Geek Crafts

Thank you Amy for this great tutorial on making a laptop sleeve – so handy – I have been meaning to make one of these … It’s a great little tutorial — it actually turns out to be very simple to make, and the instructions are written so that it can be customized to any size computer. I designed it with the quilting on the inside, which makes it sleek and modern — easily turned into something for a guy as well. But it would also be simple to switch it so the quilting is on the outside. I’ve included a number of alternate suggestions for closures.

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How fun – make some geeky robot rabbits this easter! [via geek crafts]

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these stripey socks “All the Math” by Helena Bristow are pretty darn cool – get the free online pattern from ravelry.

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Manga Cross-Stitch: Make Your Own Graphic Art Needlework by Helen McCarthy. Andrews McMeel Publishing; Har/Cdr edition (August 1, 2009).

‘Stitchers often get stereotyped as middle-aged ladies in cardigans, anime and manga fans as geeky teenage misfits. Both stereotypes are equally inaccurate – because both groups are just people who love beautiful things and want to create and enjoy beauty in their own way.’ Helen McCarthy

With a compelling voice, Helen McCarthy, reaches out to those with a curiosity for everything Manga and needlework. McCarthy is a well known writer and speaker on Japanese animation and comics and with her other love of historic and fantasy costume and embroidery designs – it wasn’t long before these two loves would meet in the middle.

She has done a fine job with this authentic manga design book – with short engaging passages that contextualize the manga aesthetic, along with instructions on how to use the included CD/DVD – where you can find all the customisable and printable charts – McCarthy also has included instructions on how to make your own cross-stitch charts based on your favourite character – using the included software found on the DVD.

(Needless to say this book is just as thorough in learning how to cross-stitch as how to design – with the basics covered – thread, materials, charts, there are also good close up photos of how to stitch.) But really this books main feature is its dedication to helping you design your own cross-stitch patterns – and the manga – its all about the manga really – who and what are these kawaii characters / cyber beings / heroes + villains / samurai + ronin / monsters … and more fantastic run down on these character types – how to add in text + special effects, change the texture and tone, and how to change the facial features to give different expressions – this is better than many ‘how to draw manga’ books that are so popular with kids these days.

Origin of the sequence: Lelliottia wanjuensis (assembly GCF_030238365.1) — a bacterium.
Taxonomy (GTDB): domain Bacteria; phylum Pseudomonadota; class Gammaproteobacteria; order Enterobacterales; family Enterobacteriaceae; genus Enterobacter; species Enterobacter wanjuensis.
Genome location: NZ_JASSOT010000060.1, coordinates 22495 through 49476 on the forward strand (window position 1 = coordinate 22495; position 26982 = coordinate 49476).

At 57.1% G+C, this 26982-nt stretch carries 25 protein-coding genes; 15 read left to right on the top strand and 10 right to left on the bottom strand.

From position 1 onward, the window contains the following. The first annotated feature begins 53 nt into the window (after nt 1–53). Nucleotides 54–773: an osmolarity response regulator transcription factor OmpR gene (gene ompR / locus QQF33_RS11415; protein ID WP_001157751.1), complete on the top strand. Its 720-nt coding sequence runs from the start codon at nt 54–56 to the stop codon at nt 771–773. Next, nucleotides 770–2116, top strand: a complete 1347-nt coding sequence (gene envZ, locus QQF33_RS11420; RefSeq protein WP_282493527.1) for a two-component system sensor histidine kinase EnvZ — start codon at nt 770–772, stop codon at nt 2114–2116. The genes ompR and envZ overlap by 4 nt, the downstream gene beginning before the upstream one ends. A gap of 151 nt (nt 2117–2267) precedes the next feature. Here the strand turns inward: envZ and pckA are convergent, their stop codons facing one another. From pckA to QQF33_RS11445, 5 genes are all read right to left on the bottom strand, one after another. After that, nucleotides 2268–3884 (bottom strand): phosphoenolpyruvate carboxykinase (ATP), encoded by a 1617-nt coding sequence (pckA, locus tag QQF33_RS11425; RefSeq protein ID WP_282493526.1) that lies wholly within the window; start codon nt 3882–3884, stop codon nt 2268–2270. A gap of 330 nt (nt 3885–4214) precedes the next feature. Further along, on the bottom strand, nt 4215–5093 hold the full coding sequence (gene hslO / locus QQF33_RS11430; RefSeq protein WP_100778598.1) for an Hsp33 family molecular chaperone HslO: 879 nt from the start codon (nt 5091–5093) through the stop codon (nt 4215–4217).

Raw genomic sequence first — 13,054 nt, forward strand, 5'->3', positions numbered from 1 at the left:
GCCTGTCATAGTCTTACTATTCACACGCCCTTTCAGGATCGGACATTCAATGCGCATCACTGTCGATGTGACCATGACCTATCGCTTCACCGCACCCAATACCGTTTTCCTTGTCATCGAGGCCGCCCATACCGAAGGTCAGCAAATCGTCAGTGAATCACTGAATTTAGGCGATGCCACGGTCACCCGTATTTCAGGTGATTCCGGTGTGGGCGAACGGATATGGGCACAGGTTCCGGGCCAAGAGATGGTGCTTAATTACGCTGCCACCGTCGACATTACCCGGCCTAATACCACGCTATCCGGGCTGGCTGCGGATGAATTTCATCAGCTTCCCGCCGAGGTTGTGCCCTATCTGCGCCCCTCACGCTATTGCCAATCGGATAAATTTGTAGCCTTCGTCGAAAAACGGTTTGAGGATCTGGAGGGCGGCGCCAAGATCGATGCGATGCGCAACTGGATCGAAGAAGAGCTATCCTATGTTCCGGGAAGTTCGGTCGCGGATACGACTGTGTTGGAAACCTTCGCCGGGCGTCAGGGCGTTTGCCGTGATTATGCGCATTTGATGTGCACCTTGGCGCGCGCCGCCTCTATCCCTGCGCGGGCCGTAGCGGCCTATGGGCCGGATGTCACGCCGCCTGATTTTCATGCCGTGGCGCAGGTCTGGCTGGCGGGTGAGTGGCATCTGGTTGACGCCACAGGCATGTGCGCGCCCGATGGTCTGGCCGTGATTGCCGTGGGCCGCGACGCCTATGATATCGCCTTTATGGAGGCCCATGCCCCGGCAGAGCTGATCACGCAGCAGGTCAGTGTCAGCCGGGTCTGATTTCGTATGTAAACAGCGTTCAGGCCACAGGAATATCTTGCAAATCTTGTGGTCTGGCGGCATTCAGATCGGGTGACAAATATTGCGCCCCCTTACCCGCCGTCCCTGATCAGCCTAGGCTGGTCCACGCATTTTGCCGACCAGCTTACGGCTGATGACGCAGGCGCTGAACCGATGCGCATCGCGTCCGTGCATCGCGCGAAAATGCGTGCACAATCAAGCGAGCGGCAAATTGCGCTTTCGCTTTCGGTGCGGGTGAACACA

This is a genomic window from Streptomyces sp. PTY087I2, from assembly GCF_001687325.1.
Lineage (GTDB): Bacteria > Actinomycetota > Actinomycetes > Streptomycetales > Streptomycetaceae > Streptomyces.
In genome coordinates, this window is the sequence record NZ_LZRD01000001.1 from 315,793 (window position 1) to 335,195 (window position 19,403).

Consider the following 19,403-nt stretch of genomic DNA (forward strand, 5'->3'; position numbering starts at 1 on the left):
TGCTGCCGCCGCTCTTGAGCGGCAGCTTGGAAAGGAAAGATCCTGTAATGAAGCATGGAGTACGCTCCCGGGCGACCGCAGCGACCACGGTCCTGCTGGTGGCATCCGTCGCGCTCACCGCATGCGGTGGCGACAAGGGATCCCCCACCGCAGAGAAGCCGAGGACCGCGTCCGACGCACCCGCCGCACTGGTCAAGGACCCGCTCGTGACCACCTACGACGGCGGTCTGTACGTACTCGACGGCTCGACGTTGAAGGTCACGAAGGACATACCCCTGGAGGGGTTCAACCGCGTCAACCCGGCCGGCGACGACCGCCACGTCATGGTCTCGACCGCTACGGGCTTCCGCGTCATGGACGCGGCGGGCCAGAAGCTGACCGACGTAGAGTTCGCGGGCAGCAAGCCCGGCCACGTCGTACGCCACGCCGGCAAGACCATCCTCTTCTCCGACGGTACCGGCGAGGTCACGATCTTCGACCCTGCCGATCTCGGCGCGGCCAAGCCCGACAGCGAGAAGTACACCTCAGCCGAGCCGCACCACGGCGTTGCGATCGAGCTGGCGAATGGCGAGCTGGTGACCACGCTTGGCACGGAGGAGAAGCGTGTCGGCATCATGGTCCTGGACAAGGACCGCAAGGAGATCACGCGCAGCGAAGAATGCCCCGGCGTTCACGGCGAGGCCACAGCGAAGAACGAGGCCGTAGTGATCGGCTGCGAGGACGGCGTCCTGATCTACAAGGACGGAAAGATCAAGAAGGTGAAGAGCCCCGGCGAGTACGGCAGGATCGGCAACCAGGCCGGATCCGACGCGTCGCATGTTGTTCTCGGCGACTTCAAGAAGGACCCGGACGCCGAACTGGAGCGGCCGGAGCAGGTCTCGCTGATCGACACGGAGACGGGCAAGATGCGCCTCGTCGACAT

The readership will not be confined to needle-workers or manga fans but to anyone who wishes to be creatively guided and engaged.

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Fashion Geek: Clothes Accessories Tech by diana eng (from project runway). North Light Books (March 17, 2009).

I am totally into the whole new tech savvy fashion thing that is going on these days. Combining science with sewing – totally cool. This book ‘fashion geek’ has some fun, nerdy and cool (is that an oxymoron?) sewing projects for your inner geek – or if you are not that tech savvy – a perfect way to learn or to get your tech nerd partner involved in your crafty pursuits.

Along with some sewing basics – there is a also an electrical basics section – including soldering, and where these two meet up – how to sew in LED lights and battery holders.

The projects have the usual break up of sections into accessories and clothing – but these are not your usual projects – rethinking the traditional. Sewing some felt flowers onto your earphone plugs, making a flower necklace that hides your zip drive. I love the LED necklace and the music hat featured on the cover – where the ears hide earphones and the tail hides the cord. I love the magnetized buttons that light up when they are buttoned up. And another headphone fashion accessory – the headphone hoodie.

As well as some obviously very cool projects – this book has some excellent pictorial instructions – its very clear and concise and explains the new technology really well. Great book for a wide audience.

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